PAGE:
The second one looks like a butcher; he is overweight, with large hands, uncouth speech and an unkempt appearance. His shirt is dangling from the back. No known tailor in the East Coast of the U.S. is capable of making his shirt button at the neck. He speaks unapologetically with a strong New Yawk accent, as if he wasn’t aware of it. He even has a gold tooth showing when he opens his mouth. The absence of diploma on the wall hints at the lack of pride in his education: he perhaps went to some local college. In a movie, you would expect him to impersonate a retired bodyguard for a junior congressman, or a third-generation cook in a New Jersey cafeteria.
Now if I had to pick, I would overcome my suckerproneness and take the butcher any minute. Even more: I would seek the butcher as a third option if my choice was between two doctors who looked like doctors. Why? Simply the one who doesn’t look the part, conditional of having made a (sort of) successful career in his profession, had to have much to overcome in terms of perception.
How does any of this apply to building a startup? I think this is best summarised in an essay by Paul Graham, founder of Y Combinator. He points out that a classic mistake made by new founders is “playing house”. That is, investing too much on window dressings like a flashy website, high-production-value videos, attending conferences and trade shows, getting mugs and pens with your company logo printed on them, that kind of thing, at the expense of actually building something that people love.
I know I’ve repeatedly fallen prey to this. As a founder you feel you need at least some of this surface stuff to be taken seriously. If not by investors then at least by friends and family. But as PG points out, the best way to convince investors (the non-gullible ones at least) is to build something people want. Evidence of high user engagement or growth is very convincing.
What if you’re wanting to grow your startup organically instead? You might be able to convince users to give your product a try with a slick website and marketing materials. However, if the product is underwhelming they’re not going to stick around long or say anything good to their friends. It’s not a sustainable long-term strategy.
The strawberry farm is living proof that you can build a successful business on a great product and very little else.
If you found this article useful or interesting, drop me a comment or consider sharing it with people you know using the buttons below– Matt (@kiwiandroiddev)
Here’s an unavoidable fact: the software project you’re working on has some flaws that no one knows about. Not you, your users, nor anyone in your team. These could be anything from faulty assumptions in the UI to leaky abstractions in the architecture or an error-prone release process.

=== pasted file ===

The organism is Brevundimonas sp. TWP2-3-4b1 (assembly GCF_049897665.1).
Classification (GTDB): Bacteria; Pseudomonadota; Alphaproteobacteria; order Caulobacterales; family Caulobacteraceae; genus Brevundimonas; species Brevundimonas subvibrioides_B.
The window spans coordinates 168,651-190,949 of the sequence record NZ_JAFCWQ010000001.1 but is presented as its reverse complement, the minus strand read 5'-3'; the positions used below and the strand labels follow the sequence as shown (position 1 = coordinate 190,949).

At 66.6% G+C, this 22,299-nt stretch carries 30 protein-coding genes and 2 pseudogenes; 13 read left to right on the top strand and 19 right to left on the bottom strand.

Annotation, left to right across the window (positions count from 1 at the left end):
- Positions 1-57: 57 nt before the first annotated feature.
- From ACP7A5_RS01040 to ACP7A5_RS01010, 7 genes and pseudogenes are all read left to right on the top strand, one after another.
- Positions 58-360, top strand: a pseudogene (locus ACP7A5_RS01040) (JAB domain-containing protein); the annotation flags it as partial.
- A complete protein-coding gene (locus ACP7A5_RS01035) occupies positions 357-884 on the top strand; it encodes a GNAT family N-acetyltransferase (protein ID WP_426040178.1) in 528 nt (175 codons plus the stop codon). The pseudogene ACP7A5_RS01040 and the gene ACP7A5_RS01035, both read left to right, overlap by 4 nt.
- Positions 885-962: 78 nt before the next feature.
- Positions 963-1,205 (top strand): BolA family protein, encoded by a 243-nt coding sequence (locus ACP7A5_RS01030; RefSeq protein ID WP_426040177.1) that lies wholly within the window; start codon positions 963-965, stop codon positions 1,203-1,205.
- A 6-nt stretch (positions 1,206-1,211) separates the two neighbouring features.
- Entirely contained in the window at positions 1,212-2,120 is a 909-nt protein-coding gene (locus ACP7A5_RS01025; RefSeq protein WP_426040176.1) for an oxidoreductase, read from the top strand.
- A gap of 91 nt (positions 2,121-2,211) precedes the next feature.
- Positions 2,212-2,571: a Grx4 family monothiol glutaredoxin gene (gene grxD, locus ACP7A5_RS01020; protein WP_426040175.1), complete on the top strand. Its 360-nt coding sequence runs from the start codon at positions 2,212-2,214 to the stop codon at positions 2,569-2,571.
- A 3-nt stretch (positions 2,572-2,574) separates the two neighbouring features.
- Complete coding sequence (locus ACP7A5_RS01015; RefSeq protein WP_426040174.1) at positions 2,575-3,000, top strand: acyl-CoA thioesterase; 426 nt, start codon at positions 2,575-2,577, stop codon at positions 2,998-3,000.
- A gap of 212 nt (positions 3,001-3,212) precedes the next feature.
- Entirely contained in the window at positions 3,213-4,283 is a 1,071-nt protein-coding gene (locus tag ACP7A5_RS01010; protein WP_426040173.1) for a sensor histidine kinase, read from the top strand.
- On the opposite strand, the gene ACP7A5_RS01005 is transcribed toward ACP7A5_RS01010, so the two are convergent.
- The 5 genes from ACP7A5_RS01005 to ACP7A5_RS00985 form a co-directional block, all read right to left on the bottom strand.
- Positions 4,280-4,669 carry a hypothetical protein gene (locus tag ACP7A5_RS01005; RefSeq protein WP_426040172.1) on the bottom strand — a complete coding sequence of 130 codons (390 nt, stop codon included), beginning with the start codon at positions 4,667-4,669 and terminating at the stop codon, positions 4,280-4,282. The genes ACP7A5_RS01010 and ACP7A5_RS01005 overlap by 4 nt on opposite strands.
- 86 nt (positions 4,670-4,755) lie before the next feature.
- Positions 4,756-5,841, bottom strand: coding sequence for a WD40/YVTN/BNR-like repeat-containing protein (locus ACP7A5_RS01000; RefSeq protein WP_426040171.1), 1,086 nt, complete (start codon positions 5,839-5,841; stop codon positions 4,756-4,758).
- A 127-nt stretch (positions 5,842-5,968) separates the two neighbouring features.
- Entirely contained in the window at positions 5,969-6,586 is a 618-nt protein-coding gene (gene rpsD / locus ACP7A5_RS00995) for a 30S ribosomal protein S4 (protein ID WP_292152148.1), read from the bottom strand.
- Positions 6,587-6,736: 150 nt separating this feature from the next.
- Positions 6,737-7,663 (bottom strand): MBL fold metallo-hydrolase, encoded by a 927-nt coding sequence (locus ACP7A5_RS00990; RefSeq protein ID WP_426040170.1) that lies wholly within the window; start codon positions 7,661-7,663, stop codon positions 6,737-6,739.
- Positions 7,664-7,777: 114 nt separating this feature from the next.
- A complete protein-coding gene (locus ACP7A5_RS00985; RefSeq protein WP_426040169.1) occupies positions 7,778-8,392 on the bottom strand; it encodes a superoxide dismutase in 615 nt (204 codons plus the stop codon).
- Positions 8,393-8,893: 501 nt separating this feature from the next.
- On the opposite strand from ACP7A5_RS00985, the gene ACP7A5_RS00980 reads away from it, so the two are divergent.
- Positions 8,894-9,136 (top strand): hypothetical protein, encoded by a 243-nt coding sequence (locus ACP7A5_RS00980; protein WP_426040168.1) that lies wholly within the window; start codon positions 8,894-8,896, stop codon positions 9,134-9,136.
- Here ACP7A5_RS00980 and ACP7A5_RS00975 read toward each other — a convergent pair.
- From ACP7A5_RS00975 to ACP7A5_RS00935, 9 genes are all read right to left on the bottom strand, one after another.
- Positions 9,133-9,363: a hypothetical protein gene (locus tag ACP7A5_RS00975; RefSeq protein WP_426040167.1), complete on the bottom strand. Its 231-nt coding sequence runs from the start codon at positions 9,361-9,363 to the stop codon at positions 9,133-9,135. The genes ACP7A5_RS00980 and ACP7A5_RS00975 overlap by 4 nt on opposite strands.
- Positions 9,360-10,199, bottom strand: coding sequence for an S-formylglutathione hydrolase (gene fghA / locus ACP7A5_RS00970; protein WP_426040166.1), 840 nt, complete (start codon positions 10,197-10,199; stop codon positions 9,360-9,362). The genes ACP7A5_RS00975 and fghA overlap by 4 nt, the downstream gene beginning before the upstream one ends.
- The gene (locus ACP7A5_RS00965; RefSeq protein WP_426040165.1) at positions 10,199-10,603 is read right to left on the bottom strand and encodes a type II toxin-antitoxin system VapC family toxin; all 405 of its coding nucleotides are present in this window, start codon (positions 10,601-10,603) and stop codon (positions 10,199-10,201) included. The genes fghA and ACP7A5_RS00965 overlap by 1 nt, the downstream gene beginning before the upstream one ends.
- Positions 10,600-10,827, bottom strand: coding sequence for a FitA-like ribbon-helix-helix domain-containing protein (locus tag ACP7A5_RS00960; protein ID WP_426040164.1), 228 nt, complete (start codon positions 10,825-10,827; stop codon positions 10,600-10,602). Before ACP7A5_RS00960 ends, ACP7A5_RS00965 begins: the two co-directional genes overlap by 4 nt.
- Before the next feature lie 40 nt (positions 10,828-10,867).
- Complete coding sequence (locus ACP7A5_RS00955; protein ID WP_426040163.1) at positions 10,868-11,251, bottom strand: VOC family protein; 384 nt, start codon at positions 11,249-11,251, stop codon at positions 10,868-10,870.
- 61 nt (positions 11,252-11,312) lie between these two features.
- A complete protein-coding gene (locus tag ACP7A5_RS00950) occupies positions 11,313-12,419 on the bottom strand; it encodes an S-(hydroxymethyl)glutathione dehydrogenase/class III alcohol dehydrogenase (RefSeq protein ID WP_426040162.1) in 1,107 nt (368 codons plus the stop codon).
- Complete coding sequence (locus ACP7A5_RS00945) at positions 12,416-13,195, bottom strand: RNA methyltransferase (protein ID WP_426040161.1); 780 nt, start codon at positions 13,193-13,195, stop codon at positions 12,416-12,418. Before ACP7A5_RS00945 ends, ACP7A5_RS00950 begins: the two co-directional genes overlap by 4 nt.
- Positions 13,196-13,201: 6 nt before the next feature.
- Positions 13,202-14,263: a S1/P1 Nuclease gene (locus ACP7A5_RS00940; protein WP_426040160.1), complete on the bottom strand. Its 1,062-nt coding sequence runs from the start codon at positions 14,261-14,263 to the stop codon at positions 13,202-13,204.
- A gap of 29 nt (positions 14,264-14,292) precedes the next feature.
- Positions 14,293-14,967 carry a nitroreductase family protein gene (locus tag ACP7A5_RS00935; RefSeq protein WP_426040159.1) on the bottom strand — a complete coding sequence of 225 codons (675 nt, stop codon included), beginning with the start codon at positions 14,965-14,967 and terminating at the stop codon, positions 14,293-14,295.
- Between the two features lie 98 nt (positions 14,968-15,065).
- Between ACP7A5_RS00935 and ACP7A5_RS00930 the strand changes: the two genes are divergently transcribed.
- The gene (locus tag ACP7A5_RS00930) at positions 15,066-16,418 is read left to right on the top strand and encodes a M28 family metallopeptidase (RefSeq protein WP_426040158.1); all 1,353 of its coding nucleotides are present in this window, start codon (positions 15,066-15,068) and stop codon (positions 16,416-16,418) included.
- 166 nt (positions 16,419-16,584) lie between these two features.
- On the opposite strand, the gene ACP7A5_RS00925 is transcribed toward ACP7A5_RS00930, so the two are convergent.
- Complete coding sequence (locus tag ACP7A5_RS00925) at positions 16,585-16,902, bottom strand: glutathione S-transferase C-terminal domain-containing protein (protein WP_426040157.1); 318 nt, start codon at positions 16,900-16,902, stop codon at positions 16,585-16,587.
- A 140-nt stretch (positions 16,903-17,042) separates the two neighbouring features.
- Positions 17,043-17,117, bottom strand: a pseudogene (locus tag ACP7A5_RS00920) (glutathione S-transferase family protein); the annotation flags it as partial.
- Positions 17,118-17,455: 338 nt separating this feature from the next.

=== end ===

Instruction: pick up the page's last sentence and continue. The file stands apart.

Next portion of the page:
The good news is that there are some things you can do to force issues up to the surface. You might already be doing some of them.
Here are some examples:
Dig out an old or cheap phone and try to run your app on it. Any major performance bottlenecks will suddenly become obvious
Pretend you’re a new developer in the team1. Delete the project from your development machine, clone the source code and set it up from scratch. Gaps in the Readme file and outdated setup scripts will soon become obvious
Try to add support for a completely different database. Details of your current database that have leaked into your data layer abstractions will soon become obvious
Port a few screens from your front-end app to a different platform. For example, write a command-line interface that reuses the business and data layers untouched. “Platform-agnostic” parts of the architecture might soon be shown up as anything-but
Start releasing beta versions of your mobile app every week. The painful parts of your monthly release process will start to become less painful
Put your software into the hands of a real user without telling them how to use it. Then carefully watch how they actually use it
To borrow a term from interaction design, these are all examples of Forcing Functions. They raise hidden problems up to consciousness in such a way that they are difficult to ignore and therefore likely to be fixed.
Of course, the same is true of having an issue show up in production or during a live demo. The difference is that Forcing Functions are applied voluntarily. It’s less stressful, not to mention cheaper, to find out about problems on your own terms.